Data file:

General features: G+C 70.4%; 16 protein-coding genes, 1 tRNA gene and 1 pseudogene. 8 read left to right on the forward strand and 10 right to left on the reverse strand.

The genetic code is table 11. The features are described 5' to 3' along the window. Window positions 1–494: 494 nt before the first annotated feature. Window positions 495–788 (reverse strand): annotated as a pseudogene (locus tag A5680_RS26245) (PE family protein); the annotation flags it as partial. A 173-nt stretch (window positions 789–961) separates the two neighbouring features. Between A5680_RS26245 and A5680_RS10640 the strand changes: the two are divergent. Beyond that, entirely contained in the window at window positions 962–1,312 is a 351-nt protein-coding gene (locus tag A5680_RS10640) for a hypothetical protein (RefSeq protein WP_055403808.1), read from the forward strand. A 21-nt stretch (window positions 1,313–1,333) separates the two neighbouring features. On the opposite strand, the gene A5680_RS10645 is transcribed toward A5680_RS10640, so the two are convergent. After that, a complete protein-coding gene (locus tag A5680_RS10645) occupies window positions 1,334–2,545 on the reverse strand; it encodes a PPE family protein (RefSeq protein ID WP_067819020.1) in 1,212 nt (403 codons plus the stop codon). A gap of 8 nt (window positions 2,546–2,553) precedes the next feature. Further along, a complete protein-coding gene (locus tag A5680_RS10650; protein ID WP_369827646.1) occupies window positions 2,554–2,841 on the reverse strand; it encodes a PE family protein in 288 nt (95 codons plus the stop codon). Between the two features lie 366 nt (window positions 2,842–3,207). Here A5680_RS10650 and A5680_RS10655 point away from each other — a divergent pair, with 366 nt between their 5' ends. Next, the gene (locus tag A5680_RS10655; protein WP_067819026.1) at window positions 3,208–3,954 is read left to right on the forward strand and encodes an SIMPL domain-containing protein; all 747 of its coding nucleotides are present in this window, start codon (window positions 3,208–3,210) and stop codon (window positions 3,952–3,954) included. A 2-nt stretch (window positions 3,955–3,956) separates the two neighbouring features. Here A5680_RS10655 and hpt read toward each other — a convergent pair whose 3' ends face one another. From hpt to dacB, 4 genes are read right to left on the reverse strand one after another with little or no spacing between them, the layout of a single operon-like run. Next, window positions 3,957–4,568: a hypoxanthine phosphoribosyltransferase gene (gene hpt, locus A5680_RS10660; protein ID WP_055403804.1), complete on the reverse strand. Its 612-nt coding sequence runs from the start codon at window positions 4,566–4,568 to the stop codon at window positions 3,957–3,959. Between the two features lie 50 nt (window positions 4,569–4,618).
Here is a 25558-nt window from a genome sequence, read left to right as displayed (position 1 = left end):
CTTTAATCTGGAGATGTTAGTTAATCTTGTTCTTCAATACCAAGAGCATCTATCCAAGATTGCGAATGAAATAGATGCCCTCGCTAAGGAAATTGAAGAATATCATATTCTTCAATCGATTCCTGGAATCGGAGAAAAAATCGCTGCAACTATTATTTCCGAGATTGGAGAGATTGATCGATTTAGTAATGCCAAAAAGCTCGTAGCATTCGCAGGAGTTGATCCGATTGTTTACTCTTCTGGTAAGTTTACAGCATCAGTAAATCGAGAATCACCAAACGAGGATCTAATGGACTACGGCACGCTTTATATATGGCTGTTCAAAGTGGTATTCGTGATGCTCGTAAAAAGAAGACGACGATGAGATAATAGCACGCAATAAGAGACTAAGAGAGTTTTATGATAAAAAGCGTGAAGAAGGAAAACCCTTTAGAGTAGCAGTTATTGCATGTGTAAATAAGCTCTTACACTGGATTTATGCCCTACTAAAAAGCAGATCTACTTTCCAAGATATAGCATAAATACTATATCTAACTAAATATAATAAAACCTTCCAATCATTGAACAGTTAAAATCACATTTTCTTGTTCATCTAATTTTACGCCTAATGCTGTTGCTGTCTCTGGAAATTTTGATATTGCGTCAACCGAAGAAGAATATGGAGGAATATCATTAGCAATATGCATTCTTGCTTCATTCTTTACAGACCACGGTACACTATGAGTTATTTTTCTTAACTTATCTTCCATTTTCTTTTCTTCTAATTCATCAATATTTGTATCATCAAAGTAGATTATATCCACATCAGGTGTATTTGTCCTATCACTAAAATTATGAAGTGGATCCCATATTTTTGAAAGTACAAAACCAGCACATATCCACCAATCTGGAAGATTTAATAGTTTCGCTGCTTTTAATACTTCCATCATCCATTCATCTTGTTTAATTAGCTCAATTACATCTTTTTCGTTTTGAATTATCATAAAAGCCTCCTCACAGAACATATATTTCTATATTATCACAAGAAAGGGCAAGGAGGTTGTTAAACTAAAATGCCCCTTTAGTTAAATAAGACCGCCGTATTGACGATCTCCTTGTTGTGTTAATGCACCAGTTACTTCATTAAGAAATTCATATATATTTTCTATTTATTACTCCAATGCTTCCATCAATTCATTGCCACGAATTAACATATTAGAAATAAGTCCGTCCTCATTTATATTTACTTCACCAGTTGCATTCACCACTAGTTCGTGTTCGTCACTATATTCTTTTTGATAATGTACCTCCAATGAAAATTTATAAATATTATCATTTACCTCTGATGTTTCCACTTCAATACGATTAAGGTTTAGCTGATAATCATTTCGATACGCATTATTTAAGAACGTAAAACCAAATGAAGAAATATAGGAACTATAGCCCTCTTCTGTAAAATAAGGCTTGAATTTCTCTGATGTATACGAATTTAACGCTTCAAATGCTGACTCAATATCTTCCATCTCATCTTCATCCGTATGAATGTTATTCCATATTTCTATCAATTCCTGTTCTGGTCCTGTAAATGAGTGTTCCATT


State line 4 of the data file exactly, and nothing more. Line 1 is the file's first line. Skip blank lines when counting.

CTTTAATCTGGAGATGTTAGTTAATCTTGTTCTTCAATACCAAGAGCATCTATCCAAGATTGCGAATGAAATAGATGCCCTCGCTAAGGAAATTGAAGAATATCATATTCTTCAATCGATTCCTGGAATCGGAGAAAAAATCGCTGCAACTATTATTTCCGAGATTGGAGAGATTGATCGATTTAGTAATGCCAAAAAGCTCGTAGCATTCGCAGGAGTTGATCCGATTGTTTACTCTTCTGGTAAGTTTACAGCATCAGTAAATCGAGAATCACCAAACGAGGATCTAATGGACTACGGCACGCTTTATATATGGCTGTTCAAAGTGGTATTCGTGATGCTCGTAAAAAGAAGACGACGATGAGATAATAGCACGCAATAAGAGACTAAGAGAGTTTTATGATAAAAAGCGTGAAGAAGGAAAACCCTTTAGAGTAGCAGTTATTGCATGTGTAAATAAGCTCTTACACTGGATTTATGCCCTACTAAAAAGCAGATCTACTTTCCAAGATATAGCATAAATACTATATCTAACTAAATATAATAAAACCTTCCAATCATTGAACAGTTAAAATCACATTTTCTTGTTCATCTAATTTTACGCCTAATGCTGTTGCTGTCTCTGGAAATTTTGATATTGCGTCAACCGAAGAAGAATATGGAGGAATATCATTAGCAATATGCATTCTTGCTTCATTCTTTACAGACCACGGTACACTATGAGTTATTTTTCTTAACTTATCTTCCATTTTCTTTTCTTCTAATTCATCAATATTTGTATCATCAAAGTAGATTATATCCACATCAGGTGTATTTGTCCTATCACTAAAATTATGAAGTGGATCCCATATTTTTGAAAGTACAAAACCAGCACATATCCACCAATCTGGAAGATTTAATAGTTTCGCTGCTTTTAATACTTCCATCATCCATTCATCTTGTTTAATTAGCTCAATTACATCTTTTTCGTTTTGAATTATCATAAAAGCCTCCTCACAGAACATATATTTCTATATTATCACAAGAAAGGGCAAGGAGGTTGTTAAACTAAAATGCCCCTTTAGTTAAATAAGACCGCCGTATTGACGATCTCCTTGTTGTGTTAATGCACCAGTTACTTCATTAAGAAATTCATATATATTTTCTATTTATTACTCCAATGCTTCCATCAATTCATTGCCACGAATTAACATATTAGAAATAAGTCCGTCCTCATTTATATTTACTTCACCAGTTGCATTCACCACTAGTTCGTGTTCGTCACTATATTCTTTTTGATAATGTACCTCCAATGAAAATTTATAAATATTATCATTTACCTCTGATGTTTCCACTTCAATACGATTAAGGTTTAGCTGATAATCATTTCGATACGCATTATTTAAGAACGTAAAACCAAATGAAGAAATATAGGAACTATAGCCCTCTTCTGTAAAATAAGGCTTGAATTTCTCTGATGTATACGAATTTAACGCTTCAAATGCTGACTCAATATCTTCCATCTCATCTTCATCCGTATGAATGTTATTCCATATTTCTATCAATTCCTGTTCTGGTCCTGTAAATGAGTGTTCCATT